Cal Interpreting & Translations (CIT) offers Cornish interpreters and translators with legal, medical and specialty experience, including criminal and civil matters, employee meetings, engineering, patent cases, labor disputes, immigration and more.

Although based in Los Angeles, CIT offers comprehensive Cornish language services including interpretation, translation and transcription, 24 hours a day, 7 days a week, worldwide. Our interpreters and translators are native speakers who have been screened, certified, have provided credentials, field tested, and kept up to date with developments in both English and the Cornish language through means such as lectures, conferences, and travel. CIT’s Cornish language interpreters and translators possess in depth knowledge of the Cornish language, as well as of the culture and history of the Cornish people, allowing them to provide informed and complete interpretation and translation.

 

The Cornish Language

The Cornish language, also known as Kernewek, is spoken primarily in Cornwall (Kernow). It is a Celtic language and a member of the Brythonic (British) branch of the Celtic languages, along with Welsh and Breton.

About 3,000 people speak Cornish, with only 2/3 of those being fluent in it. The language is linguistically affiliated with Indo-European, Insular Celtic, Brittonic and Southwestern languages.

History of Cornish

The name “Cornwall” comes from the words “Cornovii” and “Waeles,” which means “hill dwellers and strangers.” Towards the end of the 7th century, Cornish began to shy away from the Welsh language. Around this time are also the earliest examples of written Cornish. From about 800-1250, Old Cornish was used and traced back from Cornwall. Literature in Late or Modern Cornish, which was used between the 16th and 19th centuries, included folk, poems, songs and a translated version of the Bible. It was at the end of the 19th century that Cornish was no longer spoken everyday. The last native speaker was probably John Davey from Zennor who dies in 1891. Not long after, Henry Jenner, who lived from 1848 – 1934, tried to revive Cornish. He traveled all over Cornwall, interviewed Cornish speakers and studied Cornish text. In 1904, he published a book titled The Handbook of the Cornish Language. This was designed to be an introductory textbook to the languages. His work was then continued by Robert Morton Nance, who published a book called Cornish for All in 1929. In the 1960s, the Cornish Language Board set up the language in order to promote it and revive it. Their version of the language was Unified Cornish. The newest version of Cornish was developed by Dr. Ken George, which is now called Common Cornish. In 1995, Nicholas Williams developed a newer version of the language, called Unified Cornish Revised (UCR).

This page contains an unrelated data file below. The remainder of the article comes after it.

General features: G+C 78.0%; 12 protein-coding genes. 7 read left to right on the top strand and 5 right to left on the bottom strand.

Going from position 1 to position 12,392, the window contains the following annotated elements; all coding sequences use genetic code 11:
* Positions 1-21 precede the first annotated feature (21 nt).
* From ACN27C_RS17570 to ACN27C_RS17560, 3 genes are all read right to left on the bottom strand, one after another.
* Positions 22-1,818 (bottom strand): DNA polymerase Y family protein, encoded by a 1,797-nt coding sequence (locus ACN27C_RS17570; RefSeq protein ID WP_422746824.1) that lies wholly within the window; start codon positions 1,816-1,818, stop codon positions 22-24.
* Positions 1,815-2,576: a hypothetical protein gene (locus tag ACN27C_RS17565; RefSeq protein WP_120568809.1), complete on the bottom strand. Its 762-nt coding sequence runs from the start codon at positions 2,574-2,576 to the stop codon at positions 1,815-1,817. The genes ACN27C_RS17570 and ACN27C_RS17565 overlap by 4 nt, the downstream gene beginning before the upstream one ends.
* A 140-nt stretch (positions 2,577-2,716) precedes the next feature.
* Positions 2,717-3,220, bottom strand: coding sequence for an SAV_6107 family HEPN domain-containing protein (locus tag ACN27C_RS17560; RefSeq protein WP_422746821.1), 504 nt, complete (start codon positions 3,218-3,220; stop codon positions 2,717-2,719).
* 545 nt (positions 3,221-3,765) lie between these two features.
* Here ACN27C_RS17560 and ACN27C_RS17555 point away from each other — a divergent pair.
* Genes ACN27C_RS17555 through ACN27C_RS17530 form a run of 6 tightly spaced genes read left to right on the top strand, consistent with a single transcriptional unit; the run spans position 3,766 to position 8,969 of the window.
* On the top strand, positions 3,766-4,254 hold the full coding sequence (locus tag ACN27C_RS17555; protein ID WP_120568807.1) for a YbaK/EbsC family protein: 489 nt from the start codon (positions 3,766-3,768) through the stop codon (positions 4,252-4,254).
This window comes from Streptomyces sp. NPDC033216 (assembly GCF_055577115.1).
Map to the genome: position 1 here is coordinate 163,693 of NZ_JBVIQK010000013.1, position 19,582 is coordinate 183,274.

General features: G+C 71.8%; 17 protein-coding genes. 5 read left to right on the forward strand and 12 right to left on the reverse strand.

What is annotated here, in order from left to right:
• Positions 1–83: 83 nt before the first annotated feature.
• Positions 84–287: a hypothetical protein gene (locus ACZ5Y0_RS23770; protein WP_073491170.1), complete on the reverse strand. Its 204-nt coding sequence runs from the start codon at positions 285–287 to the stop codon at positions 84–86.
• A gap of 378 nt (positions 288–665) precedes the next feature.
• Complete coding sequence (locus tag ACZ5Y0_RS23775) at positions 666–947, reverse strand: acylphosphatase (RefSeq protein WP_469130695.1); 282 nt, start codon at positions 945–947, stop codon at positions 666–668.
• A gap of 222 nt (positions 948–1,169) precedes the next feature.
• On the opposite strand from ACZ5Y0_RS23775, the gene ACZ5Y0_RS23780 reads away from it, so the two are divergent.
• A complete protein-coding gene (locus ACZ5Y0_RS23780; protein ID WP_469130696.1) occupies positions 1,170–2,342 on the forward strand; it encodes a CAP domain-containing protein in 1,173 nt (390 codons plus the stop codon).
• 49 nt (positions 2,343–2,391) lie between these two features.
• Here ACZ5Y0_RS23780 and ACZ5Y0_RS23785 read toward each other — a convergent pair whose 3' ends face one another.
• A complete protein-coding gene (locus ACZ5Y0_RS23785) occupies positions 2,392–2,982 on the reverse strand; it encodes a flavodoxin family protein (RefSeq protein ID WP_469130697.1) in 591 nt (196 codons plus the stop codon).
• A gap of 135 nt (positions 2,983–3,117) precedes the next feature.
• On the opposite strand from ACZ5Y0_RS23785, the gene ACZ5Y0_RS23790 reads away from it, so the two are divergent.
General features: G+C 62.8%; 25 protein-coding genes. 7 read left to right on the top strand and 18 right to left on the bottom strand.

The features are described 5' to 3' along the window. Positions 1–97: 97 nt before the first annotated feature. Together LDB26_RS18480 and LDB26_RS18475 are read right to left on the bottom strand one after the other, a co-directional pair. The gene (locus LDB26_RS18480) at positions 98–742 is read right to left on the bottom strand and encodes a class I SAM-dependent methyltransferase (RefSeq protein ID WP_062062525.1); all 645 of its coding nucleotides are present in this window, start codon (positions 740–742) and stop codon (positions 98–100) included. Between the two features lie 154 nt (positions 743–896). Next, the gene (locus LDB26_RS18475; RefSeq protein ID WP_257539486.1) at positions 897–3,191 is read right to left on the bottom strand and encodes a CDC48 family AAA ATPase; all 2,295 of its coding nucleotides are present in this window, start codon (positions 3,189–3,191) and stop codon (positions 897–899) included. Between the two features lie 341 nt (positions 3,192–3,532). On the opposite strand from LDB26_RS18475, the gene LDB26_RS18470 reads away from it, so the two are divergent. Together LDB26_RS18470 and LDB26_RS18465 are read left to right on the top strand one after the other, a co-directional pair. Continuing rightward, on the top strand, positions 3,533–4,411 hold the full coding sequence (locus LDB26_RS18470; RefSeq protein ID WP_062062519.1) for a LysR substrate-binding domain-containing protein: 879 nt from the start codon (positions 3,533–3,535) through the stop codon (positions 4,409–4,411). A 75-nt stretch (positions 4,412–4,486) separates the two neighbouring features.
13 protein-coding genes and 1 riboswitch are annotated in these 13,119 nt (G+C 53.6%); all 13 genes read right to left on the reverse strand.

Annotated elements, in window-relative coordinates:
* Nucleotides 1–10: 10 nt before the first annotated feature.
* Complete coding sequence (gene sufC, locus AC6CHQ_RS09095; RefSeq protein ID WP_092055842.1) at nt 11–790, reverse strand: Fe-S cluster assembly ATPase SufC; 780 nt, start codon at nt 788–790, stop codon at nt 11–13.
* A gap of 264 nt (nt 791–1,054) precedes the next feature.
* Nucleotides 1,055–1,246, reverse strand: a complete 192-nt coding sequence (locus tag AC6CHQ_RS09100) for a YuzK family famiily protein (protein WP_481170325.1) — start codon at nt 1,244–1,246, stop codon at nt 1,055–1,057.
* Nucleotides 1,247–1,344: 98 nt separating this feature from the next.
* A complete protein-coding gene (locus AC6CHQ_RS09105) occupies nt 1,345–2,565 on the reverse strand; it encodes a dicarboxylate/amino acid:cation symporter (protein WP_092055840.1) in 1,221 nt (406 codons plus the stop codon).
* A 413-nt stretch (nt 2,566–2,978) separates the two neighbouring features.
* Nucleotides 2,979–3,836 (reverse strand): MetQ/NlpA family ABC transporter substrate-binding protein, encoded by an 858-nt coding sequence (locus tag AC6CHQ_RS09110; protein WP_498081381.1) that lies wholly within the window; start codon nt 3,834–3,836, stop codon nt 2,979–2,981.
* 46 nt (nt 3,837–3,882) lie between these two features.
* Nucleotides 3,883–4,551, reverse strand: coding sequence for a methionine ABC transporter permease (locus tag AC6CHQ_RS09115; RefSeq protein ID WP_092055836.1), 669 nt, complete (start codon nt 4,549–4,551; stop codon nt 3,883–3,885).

Current Status of Cornish

There are still many families in Cornwall attempting to keep the language alive. Children, pets, houses and boats are often given Cornish names. Additionally, new poetry and music is being written in Cornish along with several magazines and publications that are being printed in the languages.

Fun Facts about Cornwall

  • Cornwall has the longest coastline in all of Great Britain
  • There is only one city in Cornwall (Truro)
  • In the 20th century, half of the world’s tin supply came from Cornwall
  • The biggest Cornish pastry weighed 1900 pounds and had 1,750,000 calories